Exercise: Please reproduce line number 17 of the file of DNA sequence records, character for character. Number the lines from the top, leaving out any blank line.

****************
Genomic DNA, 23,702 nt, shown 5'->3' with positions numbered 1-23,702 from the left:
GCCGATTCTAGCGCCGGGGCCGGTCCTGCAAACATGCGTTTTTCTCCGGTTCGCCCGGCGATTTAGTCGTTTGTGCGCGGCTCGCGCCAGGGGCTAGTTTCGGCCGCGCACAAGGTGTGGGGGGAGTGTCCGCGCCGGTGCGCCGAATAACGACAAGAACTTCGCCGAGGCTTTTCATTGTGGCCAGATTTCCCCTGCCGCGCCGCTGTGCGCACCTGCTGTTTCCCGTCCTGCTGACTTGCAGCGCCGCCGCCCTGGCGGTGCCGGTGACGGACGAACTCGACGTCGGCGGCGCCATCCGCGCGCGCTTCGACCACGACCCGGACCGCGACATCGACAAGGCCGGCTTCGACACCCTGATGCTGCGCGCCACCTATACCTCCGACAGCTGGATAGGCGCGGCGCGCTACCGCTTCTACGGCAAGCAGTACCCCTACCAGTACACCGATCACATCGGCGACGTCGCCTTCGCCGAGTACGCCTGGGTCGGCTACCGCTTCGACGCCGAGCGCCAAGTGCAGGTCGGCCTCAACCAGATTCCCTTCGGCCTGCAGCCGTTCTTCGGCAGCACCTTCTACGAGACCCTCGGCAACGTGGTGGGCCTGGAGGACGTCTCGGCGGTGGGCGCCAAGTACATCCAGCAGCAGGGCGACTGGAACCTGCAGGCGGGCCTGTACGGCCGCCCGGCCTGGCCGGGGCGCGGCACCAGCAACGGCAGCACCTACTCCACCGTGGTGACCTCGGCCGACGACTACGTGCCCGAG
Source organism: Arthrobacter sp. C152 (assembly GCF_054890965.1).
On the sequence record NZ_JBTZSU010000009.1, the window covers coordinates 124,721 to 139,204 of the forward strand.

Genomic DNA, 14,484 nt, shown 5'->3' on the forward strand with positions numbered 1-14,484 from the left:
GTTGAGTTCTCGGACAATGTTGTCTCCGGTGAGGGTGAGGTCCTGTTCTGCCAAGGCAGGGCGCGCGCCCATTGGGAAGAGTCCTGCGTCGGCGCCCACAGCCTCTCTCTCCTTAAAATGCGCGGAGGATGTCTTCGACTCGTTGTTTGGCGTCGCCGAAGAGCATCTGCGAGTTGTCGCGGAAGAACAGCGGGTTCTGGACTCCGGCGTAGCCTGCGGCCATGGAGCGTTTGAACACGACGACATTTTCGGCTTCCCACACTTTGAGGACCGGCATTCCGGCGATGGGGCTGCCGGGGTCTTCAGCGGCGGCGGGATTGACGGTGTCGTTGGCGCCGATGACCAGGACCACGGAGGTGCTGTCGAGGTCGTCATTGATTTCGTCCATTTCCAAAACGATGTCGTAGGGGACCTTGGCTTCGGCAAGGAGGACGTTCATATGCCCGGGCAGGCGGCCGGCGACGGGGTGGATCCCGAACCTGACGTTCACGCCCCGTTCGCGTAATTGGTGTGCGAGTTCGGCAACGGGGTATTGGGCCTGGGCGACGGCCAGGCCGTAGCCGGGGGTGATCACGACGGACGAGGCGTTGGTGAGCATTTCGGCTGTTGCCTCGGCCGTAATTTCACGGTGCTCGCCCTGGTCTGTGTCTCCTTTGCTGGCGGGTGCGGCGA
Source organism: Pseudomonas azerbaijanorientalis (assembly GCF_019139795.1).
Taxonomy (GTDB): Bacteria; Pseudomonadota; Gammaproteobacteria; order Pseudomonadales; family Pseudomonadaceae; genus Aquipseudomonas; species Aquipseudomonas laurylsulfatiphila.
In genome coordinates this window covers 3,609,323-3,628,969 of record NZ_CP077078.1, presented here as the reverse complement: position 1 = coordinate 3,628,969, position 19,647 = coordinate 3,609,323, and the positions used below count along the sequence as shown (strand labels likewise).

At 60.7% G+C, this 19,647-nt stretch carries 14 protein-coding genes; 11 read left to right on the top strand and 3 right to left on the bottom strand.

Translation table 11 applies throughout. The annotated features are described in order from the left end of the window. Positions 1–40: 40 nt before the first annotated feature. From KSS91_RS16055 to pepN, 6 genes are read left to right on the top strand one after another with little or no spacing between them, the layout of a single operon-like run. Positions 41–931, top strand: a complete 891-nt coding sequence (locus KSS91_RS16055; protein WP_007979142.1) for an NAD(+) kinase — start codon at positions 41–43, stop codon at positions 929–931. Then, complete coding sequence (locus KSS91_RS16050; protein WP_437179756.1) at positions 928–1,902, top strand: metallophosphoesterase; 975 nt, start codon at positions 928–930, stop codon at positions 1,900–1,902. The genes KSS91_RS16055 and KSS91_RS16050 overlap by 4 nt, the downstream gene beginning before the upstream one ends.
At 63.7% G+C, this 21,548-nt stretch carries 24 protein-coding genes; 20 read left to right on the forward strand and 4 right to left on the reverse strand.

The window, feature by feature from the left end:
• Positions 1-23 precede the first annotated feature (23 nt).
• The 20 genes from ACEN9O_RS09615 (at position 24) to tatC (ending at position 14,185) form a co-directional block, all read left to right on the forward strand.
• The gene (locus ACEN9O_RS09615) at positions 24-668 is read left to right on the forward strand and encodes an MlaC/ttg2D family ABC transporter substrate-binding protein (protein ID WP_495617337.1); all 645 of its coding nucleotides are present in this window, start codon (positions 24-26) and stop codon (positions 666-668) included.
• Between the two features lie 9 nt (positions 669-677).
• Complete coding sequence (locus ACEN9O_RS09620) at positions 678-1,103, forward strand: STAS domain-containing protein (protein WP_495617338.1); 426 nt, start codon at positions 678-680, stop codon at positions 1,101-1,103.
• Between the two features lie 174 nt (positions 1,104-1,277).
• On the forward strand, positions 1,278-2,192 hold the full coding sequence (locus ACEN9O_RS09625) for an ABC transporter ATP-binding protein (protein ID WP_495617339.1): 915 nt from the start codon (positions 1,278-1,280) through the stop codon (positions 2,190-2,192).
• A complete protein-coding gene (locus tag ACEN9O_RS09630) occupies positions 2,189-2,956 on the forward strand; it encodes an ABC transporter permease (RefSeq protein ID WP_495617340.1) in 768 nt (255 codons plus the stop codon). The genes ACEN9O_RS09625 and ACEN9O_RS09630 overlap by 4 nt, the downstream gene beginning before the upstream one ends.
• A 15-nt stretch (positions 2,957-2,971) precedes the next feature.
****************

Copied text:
• Between the two features lie 9 nt (positions 669-677).